Exam 1 Long essay - Khang Ton HIS 111 Long essay for the...

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Khang Ton HIS 111 09/18/2011 Long essay for the First Exam Civilization came into being as the societies grew, developed and became more and more complex. By definition, civilization is a society which is in an advance state of social development. To understand more about civilization and how geography affected it, let’s examine two of the largest societies before the common era: Mesopotamia and Egypt. Mesopotamia was named by the Greeks for the valley between Tigirs and Euphrates rivers; basically, it meant “land between the rivers”. Mesopotamia was made up of different regions, each with its own geography. Therefore, they affected the society in each different ways. The Northern area had many natural resources such as woods, metal and stone so it was easier for those people who lived here. Furthermore, the rivers and the stream were fed from the hills and mountain together with the seasonal rain make this land fertile. Therefore, it was such a good place for farming; their economy was primarily agricultural. In the Sourthern area, the land was mostly flat and barren since the temperatures could rise up really high, although storms from Persian Gulf could cool things off at certain times of the year, and there was very little rainfall. However, because of those difficulties, they invented an irrigation system to make farming more possible. About Egypt, their land was separated into two regions called the “Red Land” and the “Black Land”. The “Red Land” was the lagest desert on the Africa continent called Sahara; it was also a natural barrier which protected the Egyptian from invasion. There was also another natural barrier to the north of the land: the Mediterranean Sea. The “Black Land” was called by its color from the fertile soil, which, of course, was enriched by the Nile river, and dark silt that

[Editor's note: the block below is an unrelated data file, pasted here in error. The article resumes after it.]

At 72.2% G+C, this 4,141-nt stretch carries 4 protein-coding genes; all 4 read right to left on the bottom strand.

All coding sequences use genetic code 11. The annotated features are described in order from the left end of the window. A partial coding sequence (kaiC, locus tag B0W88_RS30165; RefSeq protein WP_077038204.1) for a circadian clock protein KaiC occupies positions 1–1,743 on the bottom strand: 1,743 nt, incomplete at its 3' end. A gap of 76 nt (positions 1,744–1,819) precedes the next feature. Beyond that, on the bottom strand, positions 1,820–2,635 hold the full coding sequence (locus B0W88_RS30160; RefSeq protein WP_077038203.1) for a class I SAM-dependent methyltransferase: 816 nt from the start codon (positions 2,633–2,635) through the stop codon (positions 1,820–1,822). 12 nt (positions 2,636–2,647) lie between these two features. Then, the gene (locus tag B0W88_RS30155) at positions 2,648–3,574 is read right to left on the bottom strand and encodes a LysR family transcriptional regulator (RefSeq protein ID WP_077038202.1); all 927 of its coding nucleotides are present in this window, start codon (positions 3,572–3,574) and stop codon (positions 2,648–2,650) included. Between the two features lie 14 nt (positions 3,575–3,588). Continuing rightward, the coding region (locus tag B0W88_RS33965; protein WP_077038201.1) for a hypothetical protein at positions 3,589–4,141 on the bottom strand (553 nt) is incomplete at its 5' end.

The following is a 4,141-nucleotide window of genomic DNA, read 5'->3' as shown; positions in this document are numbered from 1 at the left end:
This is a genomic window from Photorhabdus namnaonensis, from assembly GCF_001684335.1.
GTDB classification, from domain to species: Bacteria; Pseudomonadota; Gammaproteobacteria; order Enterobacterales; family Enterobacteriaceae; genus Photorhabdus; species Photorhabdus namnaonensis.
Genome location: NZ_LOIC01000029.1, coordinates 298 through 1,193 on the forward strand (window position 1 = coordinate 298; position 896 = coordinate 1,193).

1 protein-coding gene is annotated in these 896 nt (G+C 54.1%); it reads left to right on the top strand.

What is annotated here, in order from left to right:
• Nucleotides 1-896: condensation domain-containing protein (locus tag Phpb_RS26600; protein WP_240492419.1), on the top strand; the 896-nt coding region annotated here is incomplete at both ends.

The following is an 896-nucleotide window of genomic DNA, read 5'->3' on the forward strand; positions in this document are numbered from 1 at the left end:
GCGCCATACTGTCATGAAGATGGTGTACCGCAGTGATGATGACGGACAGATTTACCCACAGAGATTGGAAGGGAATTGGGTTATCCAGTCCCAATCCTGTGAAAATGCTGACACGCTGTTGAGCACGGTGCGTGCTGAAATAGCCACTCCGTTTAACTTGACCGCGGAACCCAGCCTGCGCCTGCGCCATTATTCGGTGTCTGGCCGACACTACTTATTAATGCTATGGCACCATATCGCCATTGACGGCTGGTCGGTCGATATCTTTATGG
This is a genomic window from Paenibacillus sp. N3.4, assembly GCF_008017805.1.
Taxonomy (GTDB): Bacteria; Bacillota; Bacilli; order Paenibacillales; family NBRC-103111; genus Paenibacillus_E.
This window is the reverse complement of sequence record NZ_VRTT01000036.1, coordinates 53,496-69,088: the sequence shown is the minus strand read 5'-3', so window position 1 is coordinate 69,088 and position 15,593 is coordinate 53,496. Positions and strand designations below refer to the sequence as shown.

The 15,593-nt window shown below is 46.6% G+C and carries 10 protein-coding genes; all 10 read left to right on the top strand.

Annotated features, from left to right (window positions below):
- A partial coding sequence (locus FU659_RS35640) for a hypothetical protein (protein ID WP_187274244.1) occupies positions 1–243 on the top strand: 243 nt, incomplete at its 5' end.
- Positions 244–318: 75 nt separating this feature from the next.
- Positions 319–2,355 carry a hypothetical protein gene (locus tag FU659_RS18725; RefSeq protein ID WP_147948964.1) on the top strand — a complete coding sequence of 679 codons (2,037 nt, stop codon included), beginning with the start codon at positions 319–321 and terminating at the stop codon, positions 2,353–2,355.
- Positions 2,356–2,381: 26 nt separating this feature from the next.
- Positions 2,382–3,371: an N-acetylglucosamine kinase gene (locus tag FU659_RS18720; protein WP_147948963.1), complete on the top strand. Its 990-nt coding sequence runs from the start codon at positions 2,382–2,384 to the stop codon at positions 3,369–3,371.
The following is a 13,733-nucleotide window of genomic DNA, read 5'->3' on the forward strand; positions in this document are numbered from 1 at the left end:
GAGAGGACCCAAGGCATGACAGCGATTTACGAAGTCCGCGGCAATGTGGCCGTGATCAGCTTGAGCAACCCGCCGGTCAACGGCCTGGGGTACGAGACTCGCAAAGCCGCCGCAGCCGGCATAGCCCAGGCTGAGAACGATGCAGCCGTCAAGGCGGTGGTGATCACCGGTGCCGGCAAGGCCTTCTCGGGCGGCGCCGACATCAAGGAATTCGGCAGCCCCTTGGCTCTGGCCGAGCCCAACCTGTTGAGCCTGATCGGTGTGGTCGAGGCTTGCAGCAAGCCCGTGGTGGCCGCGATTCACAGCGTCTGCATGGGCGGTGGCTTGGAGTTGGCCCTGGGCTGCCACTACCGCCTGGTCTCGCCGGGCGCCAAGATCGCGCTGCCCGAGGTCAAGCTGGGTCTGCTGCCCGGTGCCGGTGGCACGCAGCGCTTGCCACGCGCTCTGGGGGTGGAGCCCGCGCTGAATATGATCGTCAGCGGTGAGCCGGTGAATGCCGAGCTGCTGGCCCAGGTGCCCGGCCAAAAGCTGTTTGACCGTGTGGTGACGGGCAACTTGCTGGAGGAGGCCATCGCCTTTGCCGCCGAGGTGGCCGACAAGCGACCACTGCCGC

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lush crops grew on it. In general, natural vegetation and wildlife kept the people from both lands well fed. Despite the differences, both of the lands had rivers, and rivers were the most important part of people’s life. The Tigirs, the Euphrates and the Niles affected to many aspects of the societies such as economy or religion. They were the main element in the societies’ development. As mentioned, those rivers enriched the soil and created areas that capable of producing abundant harvest. Especially the Nile with its annual and predictable flooding which considered as life-enhancing instead of life-threatening. Since their food mainly came from farming, their lives were mostly depended on the rivers’ water. Therefore, they built temple to pray for the gods of the rivers to have a stable life. Specifically, the Egyptian called the Nile’s god Hapi. In addition, people not only worship the rivers’ god but also other gods of other
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This note was uploaded on 10/29/2011 for the course HISTORY 111 taught by Professor Akan during the Spring '11 term at Virginia Tech.

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Exam 1 Long essay - Khang Ton HIS 111 Long essay for the...

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